Updates to Lab Software Bring Big Benefits to Renewable Energy Industry

January 4, 2018

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When it comes to decision-making in the renewable energy industry, professionals across all sectors benefit from accurate predictions of performance and cost as they develop new projects. The National Renewable Energy Laboratory’s System Advisory Model, known as SAM, helps to do just that—it creates performance predictions and energy cost estimates for renewable power projects. These estimates are based on installation and operating costs, in addition to system design parameters that the user specifies as inputs into the model. The resulting computer estimations help to build a model of a renewable energy project, and to make cost and performance projections based on model results.

The tool, which is widely used across the solar industry, just received some upgrades as part of an award in the SunShot National Laboratory Multiyear Partnership (SuNLaMP). One important update: SAM now has an open platform, which allows private companies, researchers, and academics to build open-source or proprietary, custom, high value-add features, sub-models, and methods on top or in lieu of existing models.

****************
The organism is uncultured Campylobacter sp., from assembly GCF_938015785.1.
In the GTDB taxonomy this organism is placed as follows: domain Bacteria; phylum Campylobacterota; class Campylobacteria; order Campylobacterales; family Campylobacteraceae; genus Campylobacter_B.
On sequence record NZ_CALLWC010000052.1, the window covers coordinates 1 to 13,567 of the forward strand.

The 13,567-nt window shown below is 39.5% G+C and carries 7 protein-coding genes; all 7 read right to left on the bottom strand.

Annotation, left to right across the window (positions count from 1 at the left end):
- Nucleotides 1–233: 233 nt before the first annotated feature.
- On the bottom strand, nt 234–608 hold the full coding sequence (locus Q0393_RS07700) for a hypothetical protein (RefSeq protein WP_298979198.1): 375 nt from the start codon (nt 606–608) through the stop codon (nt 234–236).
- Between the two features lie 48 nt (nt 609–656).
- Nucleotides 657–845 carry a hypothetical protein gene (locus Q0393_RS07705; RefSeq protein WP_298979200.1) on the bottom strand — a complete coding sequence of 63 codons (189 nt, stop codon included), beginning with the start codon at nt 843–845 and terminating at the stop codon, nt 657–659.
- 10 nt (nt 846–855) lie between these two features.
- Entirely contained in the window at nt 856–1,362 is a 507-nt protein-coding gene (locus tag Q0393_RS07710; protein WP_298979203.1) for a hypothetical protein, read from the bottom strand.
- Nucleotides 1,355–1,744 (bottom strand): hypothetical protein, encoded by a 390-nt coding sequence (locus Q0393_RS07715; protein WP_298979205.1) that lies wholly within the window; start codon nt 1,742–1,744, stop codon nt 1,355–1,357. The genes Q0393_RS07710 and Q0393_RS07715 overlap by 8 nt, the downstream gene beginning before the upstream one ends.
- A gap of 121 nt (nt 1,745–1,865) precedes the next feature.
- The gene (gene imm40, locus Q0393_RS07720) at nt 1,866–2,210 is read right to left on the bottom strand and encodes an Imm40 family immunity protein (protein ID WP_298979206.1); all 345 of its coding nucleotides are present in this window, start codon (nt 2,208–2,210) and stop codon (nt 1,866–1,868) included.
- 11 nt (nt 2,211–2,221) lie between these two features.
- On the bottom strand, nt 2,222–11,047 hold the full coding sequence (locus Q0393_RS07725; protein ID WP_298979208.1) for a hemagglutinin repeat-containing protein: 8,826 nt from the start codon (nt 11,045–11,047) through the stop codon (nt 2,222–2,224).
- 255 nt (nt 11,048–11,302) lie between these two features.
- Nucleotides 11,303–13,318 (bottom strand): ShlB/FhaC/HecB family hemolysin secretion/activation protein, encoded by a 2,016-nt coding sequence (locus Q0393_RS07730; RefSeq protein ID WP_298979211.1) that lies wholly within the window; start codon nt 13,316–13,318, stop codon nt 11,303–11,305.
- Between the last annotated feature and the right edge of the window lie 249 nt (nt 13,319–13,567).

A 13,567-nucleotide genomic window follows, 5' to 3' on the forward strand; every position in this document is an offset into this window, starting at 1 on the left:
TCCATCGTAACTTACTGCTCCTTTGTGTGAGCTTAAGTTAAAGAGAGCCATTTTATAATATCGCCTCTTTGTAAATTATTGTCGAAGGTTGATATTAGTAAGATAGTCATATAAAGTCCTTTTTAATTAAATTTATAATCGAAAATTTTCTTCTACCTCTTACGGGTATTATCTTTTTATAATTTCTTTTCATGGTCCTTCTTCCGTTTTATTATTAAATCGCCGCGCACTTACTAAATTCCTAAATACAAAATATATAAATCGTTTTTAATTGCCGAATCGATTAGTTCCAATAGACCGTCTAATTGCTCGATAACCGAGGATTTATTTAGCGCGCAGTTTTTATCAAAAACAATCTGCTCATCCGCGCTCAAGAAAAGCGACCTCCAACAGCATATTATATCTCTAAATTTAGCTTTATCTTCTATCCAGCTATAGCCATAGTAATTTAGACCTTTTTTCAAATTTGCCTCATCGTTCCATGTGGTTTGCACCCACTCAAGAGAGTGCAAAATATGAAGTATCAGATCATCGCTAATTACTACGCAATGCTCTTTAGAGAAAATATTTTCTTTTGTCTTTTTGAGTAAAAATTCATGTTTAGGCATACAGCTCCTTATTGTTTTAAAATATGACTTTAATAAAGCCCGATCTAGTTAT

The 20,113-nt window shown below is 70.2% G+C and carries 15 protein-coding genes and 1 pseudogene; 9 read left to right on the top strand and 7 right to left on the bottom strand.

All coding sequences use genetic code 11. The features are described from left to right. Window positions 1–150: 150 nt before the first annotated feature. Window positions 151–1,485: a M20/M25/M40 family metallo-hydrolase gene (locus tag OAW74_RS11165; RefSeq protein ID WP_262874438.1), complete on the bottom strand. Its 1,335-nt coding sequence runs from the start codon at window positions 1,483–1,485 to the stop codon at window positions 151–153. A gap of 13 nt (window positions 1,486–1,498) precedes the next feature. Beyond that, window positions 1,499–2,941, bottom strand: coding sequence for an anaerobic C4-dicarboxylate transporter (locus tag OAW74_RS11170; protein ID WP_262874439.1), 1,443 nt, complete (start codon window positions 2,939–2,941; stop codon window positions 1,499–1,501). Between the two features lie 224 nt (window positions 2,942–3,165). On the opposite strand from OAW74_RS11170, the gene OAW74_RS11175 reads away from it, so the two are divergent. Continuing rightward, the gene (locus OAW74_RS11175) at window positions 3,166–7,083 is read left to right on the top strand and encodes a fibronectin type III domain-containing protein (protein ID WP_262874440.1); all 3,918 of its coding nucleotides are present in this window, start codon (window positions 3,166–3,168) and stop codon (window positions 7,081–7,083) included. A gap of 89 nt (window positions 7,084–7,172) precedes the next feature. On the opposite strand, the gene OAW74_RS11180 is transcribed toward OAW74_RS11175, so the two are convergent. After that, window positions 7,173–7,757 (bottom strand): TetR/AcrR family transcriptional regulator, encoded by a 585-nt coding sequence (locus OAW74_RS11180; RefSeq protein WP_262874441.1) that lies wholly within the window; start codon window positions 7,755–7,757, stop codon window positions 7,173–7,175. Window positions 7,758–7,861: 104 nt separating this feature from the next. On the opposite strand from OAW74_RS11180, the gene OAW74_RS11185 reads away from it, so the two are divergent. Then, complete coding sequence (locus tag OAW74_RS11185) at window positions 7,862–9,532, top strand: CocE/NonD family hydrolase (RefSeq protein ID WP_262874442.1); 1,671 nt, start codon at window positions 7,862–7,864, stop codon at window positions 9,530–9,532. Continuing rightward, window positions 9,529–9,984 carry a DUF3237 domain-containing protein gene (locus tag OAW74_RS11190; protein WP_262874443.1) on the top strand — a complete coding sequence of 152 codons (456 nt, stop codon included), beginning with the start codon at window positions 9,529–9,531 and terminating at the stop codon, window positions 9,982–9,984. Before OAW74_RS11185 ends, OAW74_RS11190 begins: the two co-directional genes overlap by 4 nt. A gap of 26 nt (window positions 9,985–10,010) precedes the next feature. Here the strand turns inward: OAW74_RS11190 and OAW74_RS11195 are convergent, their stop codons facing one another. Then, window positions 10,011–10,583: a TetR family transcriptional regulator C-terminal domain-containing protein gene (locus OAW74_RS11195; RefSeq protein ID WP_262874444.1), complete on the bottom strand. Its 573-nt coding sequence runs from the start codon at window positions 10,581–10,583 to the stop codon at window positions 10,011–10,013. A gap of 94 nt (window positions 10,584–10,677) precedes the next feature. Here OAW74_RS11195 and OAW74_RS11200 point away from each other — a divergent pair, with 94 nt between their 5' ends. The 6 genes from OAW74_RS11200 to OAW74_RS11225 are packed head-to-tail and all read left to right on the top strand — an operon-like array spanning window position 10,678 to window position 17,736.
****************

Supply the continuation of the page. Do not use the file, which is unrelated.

Publishing the source code of SAM under a liberal-use license is a huge milestone that allows for three critical capabilities. First, the code behind the various models in SAM can be fully vetted by its users. Second, those models can either be modified to capture improvements or substituted entirely to accommodate third-party specifications. Third, the interface to the modeling engine can also be tweaked and expanded to meet specific user needs. These capabilities provide an extra level of transparency to SAM users and allow niche needs to be met much easier.

These changes can be shared with the public under any number of licensing scenarios. For example, the modified code can be published in its source form, made available as an executable application for a fee or a subscription, or be kept for in-house use only by the developers. The lab will continue to maintain the core code of SAM, and, in the future, may incorporate some of the code submitted by third parties if it provides a substantial benefit to its user base across the renewable energy sector.

Learn more about SETO’s SAM project.